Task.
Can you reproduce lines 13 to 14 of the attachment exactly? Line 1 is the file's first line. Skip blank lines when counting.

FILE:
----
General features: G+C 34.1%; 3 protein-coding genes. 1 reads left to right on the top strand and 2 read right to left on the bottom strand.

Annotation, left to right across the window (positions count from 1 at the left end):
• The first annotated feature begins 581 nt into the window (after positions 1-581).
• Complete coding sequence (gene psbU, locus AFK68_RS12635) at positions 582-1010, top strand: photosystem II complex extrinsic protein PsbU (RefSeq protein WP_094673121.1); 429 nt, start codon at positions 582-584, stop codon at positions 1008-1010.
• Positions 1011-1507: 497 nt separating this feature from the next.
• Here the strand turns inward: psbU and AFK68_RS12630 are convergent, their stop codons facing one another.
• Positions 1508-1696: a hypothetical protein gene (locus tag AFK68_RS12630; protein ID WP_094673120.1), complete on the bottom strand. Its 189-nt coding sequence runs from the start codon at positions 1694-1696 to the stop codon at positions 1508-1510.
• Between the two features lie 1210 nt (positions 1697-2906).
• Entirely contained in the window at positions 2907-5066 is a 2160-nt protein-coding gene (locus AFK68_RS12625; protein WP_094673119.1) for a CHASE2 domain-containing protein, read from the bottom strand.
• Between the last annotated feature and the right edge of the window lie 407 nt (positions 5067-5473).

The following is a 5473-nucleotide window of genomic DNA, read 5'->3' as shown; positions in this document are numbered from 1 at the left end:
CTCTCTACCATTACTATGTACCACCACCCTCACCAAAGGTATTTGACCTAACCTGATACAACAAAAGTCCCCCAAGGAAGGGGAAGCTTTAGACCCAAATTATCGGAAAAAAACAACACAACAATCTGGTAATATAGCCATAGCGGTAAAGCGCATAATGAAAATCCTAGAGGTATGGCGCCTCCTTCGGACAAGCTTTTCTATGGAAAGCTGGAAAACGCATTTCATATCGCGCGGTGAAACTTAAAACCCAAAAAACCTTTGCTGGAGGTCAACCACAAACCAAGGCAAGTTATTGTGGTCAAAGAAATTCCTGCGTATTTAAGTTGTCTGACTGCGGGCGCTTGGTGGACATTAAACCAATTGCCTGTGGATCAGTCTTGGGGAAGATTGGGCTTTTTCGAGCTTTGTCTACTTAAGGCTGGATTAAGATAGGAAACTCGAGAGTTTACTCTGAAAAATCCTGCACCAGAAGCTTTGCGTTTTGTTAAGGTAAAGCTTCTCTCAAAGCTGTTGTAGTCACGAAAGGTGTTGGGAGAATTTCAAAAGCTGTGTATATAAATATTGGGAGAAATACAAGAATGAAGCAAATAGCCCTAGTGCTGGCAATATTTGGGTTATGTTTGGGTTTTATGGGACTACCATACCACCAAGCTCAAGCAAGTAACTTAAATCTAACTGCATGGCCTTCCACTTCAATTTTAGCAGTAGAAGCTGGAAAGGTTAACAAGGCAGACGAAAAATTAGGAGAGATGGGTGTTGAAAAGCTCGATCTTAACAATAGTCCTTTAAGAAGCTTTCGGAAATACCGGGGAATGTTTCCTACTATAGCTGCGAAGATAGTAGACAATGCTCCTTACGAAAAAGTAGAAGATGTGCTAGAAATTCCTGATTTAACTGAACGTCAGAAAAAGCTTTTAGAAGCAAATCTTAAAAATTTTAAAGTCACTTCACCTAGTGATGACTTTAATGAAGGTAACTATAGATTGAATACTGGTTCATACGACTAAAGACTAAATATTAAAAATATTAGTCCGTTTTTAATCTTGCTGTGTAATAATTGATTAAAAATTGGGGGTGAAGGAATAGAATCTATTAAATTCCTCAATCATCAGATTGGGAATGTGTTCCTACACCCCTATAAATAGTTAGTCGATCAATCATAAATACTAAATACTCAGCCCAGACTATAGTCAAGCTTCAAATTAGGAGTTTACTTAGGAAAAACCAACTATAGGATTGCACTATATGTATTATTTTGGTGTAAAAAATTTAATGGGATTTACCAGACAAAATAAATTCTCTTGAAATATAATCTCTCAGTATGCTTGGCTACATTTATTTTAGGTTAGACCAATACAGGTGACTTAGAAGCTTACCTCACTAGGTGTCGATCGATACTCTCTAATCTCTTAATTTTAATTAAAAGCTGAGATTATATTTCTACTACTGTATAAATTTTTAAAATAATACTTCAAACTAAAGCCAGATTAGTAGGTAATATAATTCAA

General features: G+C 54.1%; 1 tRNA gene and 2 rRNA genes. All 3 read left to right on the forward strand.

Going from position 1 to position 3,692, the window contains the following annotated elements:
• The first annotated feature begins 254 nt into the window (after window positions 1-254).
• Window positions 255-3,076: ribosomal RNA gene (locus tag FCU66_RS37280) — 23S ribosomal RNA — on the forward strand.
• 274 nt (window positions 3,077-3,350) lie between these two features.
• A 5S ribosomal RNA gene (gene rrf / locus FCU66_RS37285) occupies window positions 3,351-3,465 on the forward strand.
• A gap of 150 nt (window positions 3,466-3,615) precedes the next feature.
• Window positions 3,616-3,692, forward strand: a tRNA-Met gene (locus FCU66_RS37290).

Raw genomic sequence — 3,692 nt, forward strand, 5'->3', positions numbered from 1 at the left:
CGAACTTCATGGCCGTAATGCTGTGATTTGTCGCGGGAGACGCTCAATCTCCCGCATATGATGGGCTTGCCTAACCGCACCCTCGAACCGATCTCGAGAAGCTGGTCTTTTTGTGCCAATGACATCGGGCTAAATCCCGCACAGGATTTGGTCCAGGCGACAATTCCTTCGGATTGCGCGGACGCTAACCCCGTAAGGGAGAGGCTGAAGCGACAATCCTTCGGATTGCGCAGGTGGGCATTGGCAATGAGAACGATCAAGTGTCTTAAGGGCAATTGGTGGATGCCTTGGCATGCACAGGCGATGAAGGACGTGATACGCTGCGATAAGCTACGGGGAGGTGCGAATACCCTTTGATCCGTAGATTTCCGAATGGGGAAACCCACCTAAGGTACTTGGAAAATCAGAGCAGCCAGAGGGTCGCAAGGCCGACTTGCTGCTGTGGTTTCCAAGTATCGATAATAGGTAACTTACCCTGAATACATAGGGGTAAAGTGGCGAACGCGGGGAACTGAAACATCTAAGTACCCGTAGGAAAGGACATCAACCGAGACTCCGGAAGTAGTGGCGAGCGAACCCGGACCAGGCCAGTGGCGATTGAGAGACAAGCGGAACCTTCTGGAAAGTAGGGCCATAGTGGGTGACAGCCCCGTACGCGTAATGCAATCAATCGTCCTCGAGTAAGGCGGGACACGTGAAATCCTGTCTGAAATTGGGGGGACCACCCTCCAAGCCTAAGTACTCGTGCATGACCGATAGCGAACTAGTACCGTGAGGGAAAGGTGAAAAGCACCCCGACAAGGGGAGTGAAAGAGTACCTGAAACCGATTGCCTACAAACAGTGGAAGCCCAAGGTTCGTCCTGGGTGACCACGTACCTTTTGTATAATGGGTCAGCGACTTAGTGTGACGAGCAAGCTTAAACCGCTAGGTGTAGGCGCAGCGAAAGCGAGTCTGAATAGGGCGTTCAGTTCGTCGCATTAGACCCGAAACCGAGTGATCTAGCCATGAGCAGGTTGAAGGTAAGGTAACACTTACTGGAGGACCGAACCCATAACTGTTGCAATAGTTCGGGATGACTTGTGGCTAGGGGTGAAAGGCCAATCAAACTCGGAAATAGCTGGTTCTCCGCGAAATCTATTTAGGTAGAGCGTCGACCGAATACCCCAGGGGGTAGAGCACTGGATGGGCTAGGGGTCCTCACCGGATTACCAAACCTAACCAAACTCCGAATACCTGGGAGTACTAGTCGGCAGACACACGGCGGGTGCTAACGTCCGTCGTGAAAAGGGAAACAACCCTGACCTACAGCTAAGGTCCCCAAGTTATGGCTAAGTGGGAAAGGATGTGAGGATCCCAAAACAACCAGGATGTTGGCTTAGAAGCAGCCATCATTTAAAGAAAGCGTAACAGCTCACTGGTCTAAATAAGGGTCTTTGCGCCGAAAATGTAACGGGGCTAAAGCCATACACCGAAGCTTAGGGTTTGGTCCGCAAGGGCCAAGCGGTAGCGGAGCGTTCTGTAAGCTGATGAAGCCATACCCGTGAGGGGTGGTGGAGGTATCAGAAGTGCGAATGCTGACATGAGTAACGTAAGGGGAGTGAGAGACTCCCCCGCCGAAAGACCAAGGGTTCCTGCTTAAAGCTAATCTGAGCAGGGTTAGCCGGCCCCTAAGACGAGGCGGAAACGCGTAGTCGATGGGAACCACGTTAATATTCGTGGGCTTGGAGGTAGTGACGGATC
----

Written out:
General features: G+C 54.1%; 1 tRNA gene and 2 rRNA genes. All 3 read left to right on the forward strand.

Going from position 1 to position 3,692, the window contains the following annotated elements: